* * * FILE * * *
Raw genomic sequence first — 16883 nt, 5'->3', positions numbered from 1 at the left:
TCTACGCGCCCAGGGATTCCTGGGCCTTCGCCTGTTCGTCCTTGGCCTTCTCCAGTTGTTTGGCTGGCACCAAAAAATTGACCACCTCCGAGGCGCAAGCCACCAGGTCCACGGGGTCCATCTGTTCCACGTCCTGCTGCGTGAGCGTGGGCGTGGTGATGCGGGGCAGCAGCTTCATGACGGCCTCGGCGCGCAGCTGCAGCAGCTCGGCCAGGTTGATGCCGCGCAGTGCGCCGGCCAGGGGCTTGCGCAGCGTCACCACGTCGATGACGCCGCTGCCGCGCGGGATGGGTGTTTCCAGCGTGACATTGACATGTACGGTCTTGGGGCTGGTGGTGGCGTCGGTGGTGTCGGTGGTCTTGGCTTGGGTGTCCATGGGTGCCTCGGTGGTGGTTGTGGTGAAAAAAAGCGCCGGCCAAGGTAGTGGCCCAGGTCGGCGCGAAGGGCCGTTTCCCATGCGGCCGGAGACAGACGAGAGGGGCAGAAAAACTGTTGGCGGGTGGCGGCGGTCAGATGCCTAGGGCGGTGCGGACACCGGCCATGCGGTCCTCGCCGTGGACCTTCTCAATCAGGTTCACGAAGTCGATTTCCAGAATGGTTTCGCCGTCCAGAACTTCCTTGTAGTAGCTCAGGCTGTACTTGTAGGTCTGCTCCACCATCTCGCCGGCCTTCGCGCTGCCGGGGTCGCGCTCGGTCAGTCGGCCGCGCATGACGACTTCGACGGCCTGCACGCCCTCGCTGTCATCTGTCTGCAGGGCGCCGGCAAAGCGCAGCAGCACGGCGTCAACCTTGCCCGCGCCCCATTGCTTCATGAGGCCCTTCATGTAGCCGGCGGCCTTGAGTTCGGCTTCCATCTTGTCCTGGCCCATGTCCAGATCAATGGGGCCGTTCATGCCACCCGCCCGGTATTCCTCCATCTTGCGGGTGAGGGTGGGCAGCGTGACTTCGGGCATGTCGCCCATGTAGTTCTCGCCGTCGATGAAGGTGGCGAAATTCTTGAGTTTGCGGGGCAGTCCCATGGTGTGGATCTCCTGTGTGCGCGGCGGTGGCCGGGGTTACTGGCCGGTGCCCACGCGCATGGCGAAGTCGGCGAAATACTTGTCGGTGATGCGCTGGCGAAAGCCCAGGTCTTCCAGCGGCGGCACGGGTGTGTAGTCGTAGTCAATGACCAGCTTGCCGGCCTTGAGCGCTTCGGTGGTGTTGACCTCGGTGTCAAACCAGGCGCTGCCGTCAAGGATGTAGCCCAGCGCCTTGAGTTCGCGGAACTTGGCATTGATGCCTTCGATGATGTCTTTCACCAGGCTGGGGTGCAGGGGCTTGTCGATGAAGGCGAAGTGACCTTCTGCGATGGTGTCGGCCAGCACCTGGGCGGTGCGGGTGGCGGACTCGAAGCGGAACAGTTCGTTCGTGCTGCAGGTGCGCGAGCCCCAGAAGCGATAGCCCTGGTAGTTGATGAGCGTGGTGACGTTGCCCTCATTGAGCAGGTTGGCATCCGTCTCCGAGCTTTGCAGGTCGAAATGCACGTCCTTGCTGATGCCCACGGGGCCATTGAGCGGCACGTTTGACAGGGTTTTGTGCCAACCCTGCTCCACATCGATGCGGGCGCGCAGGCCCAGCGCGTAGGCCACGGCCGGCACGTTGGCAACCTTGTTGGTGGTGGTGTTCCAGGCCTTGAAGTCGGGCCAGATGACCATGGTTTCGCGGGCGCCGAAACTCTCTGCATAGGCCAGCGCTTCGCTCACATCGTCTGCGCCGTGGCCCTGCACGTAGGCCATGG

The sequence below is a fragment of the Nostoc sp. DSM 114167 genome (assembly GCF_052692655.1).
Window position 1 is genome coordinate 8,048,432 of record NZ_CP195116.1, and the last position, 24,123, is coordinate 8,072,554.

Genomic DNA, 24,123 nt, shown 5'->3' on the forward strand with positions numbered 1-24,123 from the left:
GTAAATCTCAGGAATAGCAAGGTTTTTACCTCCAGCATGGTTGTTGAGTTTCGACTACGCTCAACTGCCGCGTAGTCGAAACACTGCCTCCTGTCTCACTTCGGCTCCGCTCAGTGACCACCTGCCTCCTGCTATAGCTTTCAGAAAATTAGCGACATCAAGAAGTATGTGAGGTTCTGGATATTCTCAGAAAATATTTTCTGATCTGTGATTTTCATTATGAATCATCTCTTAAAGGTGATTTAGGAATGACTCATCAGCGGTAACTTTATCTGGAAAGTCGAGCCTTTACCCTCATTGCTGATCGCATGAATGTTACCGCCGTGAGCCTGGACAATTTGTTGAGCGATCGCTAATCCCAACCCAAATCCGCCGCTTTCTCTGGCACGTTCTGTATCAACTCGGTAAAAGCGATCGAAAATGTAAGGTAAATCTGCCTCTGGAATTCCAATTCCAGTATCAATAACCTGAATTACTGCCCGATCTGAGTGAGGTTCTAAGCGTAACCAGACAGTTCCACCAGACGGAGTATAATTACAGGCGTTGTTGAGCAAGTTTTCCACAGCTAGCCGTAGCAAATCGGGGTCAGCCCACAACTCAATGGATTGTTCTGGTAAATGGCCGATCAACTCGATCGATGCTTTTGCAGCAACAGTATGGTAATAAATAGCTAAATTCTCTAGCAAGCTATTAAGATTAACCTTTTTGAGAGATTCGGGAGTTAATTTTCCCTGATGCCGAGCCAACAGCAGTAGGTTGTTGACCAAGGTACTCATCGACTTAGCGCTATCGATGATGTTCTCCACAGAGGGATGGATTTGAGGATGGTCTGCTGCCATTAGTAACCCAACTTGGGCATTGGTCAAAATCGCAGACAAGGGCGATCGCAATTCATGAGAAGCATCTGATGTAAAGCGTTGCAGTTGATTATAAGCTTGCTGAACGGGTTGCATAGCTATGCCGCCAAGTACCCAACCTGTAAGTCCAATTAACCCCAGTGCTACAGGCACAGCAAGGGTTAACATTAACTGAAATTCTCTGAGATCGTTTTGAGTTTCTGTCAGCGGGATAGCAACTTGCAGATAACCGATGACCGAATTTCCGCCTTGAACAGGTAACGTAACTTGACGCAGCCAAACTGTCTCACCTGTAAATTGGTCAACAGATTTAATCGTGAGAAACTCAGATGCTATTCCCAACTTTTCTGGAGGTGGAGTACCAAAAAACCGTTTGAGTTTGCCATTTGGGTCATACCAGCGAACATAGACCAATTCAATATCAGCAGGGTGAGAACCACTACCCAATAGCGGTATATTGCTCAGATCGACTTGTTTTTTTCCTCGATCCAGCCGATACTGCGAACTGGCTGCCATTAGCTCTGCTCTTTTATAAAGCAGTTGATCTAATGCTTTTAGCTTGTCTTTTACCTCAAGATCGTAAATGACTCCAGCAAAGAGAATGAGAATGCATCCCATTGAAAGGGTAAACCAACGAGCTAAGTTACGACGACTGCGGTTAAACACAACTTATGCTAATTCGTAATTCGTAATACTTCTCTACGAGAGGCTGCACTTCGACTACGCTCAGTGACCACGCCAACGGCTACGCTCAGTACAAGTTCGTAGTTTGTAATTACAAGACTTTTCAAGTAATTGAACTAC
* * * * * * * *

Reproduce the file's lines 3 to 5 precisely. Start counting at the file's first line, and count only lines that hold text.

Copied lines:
The sequence below is a fragment of the Nostoc sp. DSM 114167 genome (assembly GCF_052692655.1).
Window position 1 is genome coordinate 8,048,432 of record NZ_CP195116.1, and the last position, 24,123, is coordinate 8,072,554.

Genomic DNA, 24,123 nt, shown 5'->3' on the forward strand with positions numbered 1-24,123 from the left: